Today [February 5th] for Black History Month we celebrate the birth of baseball legend Henry Louis Aaron a.k.a. Hammerin’ Hank Aaron in 1938.
Hank Aaron was an renowned right fielder for The Milwaukee/Atlanta Braves and the Milwaukee Brewers from 1954 to 1978. He was born in Mobile, Alabama to Herbert and Estella Aaron. He was one of eight children, one of which, Tommie Aaron, also played in the MLB for the Milwaukee/Atlanta Braves with Hank. Upon Hank’s retirement, he and Tommie held the record for most home runs by a pair of siblings with 768 runs. They also were the first brothers to ever play in a Championship Series as teammates.
Aaron was born in what is known as the “Down the Bay” section of Mobile, Alabama. Due to the financial situation of his family, Aaron’s parents were not able to afford baseball equipment for their sons. Their lack of money could not deter Hank; he spent his time practicing by hitting bottle caps with sticks and if there was a shortage of either, he would use materials he found in the street to fuel his passion. In high school Aaron played outfield and third base for the Mobile Black Bears, a local semipro team, due to the lack of organized baseball at his all Black high school. In his spare time, Aaron was an established Boy Scout of America and even earned the prestigious title of Eagle Scout.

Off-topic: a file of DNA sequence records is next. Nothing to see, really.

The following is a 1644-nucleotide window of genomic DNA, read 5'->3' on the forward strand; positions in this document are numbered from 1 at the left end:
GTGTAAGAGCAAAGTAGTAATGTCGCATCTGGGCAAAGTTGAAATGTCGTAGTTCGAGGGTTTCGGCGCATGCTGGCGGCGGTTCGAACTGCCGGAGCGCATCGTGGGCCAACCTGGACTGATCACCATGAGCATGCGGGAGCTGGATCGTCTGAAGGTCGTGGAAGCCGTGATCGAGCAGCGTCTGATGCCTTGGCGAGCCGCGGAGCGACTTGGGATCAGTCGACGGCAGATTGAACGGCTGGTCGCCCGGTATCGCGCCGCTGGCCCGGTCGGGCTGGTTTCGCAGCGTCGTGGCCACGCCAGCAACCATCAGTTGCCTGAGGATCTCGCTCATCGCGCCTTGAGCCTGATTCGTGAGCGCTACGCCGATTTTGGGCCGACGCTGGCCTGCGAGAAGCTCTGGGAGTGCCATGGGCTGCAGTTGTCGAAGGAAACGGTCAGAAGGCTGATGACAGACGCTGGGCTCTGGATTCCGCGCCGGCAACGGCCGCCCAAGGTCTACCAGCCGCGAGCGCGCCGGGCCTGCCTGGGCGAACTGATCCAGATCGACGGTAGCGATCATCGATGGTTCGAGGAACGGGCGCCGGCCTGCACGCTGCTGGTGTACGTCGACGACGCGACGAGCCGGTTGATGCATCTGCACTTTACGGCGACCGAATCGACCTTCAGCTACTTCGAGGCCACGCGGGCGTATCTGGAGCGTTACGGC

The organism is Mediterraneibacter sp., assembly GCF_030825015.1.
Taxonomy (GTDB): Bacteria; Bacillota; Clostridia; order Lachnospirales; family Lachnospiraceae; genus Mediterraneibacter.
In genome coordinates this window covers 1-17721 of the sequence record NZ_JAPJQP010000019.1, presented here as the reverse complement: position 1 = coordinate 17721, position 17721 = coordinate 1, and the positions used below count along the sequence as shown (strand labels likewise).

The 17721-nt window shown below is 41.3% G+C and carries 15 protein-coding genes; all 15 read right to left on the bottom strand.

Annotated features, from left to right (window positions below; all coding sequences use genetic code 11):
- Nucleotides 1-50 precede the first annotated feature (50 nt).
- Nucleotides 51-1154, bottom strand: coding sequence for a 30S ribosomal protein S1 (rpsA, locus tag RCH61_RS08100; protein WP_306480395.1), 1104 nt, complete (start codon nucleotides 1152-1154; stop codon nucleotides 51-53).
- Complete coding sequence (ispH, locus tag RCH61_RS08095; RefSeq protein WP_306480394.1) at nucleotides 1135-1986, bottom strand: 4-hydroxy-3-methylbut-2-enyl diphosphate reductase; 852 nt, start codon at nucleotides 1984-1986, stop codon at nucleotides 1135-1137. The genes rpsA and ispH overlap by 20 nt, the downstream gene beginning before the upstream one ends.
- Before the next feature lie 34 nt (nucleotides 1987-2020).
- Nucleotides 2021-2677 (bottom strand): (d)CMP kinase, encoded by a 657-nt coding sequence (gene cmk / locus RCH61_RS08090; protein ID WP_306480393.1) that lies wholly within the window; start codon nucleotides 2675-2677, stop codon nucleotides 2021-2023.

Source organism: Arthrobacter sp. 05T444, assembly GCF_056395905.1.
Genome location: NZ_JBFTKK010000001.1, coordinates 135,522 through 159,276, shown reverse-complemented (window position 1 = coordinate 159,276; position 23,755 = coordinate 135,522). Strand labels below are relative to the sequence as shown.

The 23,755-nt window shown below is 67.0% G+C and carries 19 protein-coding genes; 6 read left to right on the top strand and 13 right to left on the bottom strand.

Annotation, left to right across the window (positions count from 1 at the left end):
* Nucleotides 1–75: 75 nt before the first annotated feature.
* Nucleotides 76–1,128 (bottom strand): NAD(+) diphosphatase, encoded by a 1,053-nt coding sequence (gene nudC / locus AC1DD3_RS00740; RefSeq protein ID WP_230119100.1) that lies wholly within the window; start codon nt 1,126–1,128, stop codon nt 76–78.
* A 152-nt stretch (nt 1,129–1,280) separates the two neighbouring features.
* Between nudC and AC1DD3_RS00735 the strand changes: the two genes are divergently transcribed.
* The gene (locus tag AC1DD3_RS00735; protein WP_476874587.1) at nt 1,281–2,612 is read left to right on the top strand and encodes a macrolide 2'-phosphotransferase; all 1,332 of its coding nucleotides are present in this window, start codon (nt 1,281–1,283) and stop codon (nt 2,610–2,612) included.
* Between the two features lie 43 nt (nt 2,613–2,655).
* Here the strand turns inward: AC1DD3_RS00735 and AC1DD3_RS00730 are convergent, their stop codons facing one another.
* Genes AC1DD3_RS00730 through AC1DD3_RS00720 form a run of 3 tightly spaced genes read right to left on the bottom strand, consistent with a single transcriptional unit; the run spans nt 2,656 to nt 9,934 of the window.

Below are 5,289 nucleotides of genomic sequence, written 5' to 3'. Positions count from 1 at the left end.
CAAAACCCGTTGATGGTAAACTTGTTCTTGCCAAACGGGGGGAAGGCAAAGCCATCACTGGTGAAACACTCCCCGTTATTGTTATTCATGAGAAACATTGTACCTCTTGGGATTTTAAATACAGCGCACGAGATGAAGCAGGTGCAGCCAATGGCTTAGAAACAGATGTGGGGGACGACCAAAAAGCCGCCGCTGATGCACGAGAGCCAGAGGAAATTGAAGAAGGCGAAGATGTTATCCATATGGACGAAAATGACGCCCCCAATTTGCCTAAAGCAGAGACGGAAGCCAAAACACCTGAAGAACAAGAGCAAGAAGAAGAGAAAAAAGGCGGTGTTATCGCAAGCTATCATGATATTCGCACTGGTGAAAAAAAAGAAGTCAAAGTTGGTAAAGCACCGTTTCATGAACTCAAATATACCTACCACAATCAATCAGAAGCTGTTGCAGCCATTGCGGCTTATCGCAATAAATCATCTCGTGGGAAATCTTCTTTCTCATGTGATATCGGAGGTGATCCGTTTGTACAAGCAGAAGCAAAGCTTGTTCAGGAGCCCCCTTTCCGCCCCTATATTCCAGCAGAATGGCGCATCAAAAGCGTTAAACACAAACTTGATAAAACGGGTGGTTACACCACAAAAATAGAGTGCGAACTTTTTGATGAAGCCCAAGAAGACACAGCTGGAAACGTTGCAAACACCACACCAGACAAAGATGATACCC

Aaron began his professional career as many African American baseball players did at this time, on a Negro League team. His first pro position was short stop for the Indianapolis Clowns. Due to his amazing ability he received two offers from the MLB via telegram. The first was from the New York Giants and the second from the Boston Braves. Years later Aaron recounted, “I had the Giants’ contract in my hand. But the Braves offered fifty dollars a month more. That’s the only thing that kept Willie Mays and me from being teammates: fifty dollars.”
The Howe Sports Bureau credits Aaron with a batting average of .366 with five home runs, 33 RBIs, 41 hits and 9 stolen bases during his 26 official Negro League games. The Braves paid $10,000 for Aaron’s contract from the Clowns. According to the Braves GM this was a steal because to him Aaron was worth at least $100,000. On June 12, 1952 Aaron signed his contract and was officially a Brave.
In the beginning, Aaron was signed to the Eau Claire Bears, the Braves’ Northern League Class C farm team. During that 1952 season, Aaron’s exemplary game play he earned a spot on the Northern League’s All-Star Team. Playing on this farm team also helped Aaron to break some unhealthy habits that would have hindered his efficiency in professional gameplay. By the end of this season his ability earned him the unanimous vote to be Rookie of the Year even though he only competed in 87 games that season. He finished with 89 runs scored, 116 hits, 9 home runs, and 61 RBIs with a batting average of .336.